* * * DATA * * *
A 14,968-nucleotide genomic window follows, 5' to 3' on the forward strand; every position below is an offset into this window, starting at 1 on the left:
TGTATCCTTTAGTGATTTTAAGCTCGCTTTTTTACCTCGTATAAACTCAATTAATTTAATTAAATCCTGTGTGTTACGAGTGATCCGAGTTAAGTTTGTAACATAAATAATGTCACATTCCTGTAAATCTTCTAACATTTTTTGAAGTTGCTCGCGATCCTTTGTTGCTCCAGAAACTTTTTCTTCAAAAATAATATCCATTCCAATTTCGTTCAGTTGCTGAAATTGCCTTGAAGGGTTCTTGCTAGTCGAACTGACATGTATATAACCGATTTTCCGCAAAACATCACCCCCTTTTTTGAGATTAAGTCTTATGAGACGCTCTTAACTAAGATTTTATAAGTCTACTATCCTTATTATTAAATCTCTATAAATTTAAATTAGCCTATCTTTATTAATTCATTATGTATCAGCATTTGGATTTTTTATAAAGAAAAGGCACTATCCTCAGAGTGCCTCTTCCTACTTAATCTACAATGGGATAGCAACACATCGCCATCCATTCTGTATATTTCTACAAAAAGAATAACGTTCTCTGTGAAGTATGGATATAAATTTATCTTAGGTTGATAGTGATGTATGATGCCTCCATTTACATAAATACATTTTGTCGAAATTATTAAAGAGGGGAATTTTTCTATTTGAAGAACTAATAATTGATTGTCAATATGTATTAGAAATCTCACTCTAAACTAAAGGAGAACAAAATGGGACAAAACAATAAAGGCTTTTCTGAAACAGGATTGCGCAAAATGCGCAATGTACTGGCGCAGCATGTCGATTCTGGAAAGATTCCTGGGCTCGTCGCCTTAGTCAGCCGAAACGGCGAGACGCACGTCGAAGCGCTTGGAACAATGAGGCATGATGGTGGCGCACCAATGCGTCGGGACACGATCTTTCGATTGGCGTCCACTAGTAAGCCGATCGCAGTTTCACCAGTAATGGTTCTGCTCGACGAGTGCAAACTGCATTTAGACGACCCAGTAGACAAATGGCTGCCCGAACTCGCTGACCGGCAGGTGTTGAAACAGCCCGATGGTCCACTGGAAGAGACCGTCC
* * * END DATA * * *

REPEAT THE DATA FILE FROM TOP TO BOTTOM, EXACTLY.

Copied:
A 14,968-nucleotide genomic window follows, 5' to 3' on the forward strand; every position below is an offset into this window, starting at 1 on the left:
TGTATCCTTTAGTGATTTTAAGCTCGCTTTTTTACCTCGTATAAACTCAATTAATTTAATTAAATCCTGTGTGTTACGAGTGATCCGAGTTAAGTTTGTAACATAAATAATGTCACATTCCTGTAAATCTTCTAACATTTTTTGAAGTTGCTCGCGATCCTTTGTTGCTCCAGAAACTTTTTCTTCAAAAATAATATCCATTCCAATTTCGTTCAGTTGCTGAAATTGCCTTGAAGGGTTCTTGCTAGTCGAACTGACATGTATATAACCGATTTTCCGCAAAACATCACCCCCTTTTTTGAGATTAAGTCTTATGAGACGCTCTTAACTAAGATTTTATAAGTCTACTATCCTTATTATTAAATCTCTATAAATTTAAATTAGCCTATCTTTATTAATTCATTATGTATCAGCATTTGGATTTTTTATAAAGAAAAGGCACTATCCTCAGAGTGCCTCTTCCTACTTAATCTACAATGGGATAGCAACACATCGCCATCCATTCTGTATATTTCTACAAAAAGAATAACGTTCTCTGTGAAGTATGGATATAAATTTATCTTAGGTTGATAGTGATGTATGATGCCTCCATTTACATAAATACATTTTGTCGAAATTATTAAAGAGGGGAATTTTTCTATTTGAAGAACTAATAATTGATTGTCAATATGTATTAGAAATCTCACTCTAAACTAAAGGAGAACAAAATGGGACAAAACAATAAAGGCTTTTCTGAAACAGGATTGCGCAAAATGCGCAATGTACTGGCGCAGCATGTCGATTCTGGAAAGATTCCTGGGCTCGTCGCCTTAGTCAGCCGAAACGGCGAGACGCACGTCGAAGCGCTTGGAACAATGAGGCATGATGGTGGCGCACCAATGCGTCGGGACACGATCTTTCGATTGGCGTCCACTAGTAAGCCGATCGCAGTTTCACCAGTAATGGTTCTGCTCGACGAGTGCAAACTGCATTTAGACGACCCAGTAGACAAATGGCTGCCCGAACTCGCTGACCGGCAGGTGTTGAAACAGCCCGATGGTCCACTGGAAGAGACCGTCC